Drug and alcohol testing is highly controversial and raises issues of human rights and data protection. It is, however, becoming more commonplace.
Information about workers' health is 'sensitive personal data' and employers who carry out drug and alcohol testing must follow the guidelines set out in part 4 of the Information Commissioner’s Employment Practices Code (PDF).
Key points to note from the Code are that:
- collecting information via drug and alcohol testing is unlikely to be justified except for health and safety reasons. Very few employers will be justified in testing to detect illegal use rather than on safety grounds;
- post-incident testing, where there is a reasonable suspicion that drug or alcohol use is a factor in an accident or other incident, is more likely to be justified than random testing;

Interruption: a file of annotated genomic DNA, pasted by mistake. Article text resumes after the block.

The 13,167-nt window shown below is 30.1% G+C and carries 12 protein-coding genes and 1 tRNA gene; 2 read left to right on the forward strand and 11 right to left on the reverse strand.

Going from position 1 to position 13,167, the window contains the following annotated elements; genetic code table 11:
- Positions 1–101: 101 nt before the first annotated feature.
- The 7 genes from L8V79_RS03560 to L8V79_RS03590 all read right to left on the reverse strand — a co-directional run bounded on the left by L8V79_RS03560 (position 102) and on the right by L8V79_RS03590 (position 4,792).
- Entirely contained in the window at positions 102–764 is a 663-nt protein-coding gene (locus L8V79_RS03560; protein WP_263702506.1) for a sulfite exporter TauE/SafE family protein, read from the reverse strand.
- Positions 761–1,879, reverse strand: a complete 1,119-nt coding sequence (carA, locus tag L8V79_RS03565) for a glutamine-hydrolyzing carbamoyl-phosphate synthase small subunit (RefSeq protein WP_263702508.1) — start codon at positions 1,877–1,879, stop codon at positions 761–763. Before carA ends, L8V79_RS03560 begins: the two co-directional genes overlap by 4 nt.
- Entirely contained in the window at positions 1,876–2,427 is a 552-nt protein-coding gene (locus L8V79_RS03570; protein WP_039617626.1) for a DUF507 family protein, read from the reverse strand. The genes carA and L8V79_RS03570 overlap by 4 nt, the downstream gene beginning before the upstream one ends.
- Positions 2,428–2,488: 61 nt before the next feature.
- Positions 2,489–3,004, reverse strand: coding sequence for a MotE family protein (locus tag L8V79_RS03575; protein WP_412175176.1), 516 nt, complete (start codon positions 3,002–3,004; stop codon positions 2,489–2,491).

- employers should use the least intrusive form of testing available and only test where testing gives significantly better results than other less intrusive options;
- workers must be told what drugs they are being tested for;
- collecting personal information by testing all workers in a business will not be justified if only those workers who are engaged in particular activities pose a risk;
- even in safety-critical businesses like public transport or heavy industry, workers in different jobs will pose different safety risks, so collecting information through the random testing of all workers will rarely be justified; and
- employers must be open about their actions. It would be unfair, for example, to pretend testing is ‘random’, when this is not genuinely the case.
Alcohol or drugs testing is no substitute for policies which should be developed in consultation with staff.
Note: This content is provided as general background information and should not be taken as legal advice or financial advice for your particular situation. Make sure to get individual advice on your case from your union, a source on our free help page or an independent financial advisor before taking any action.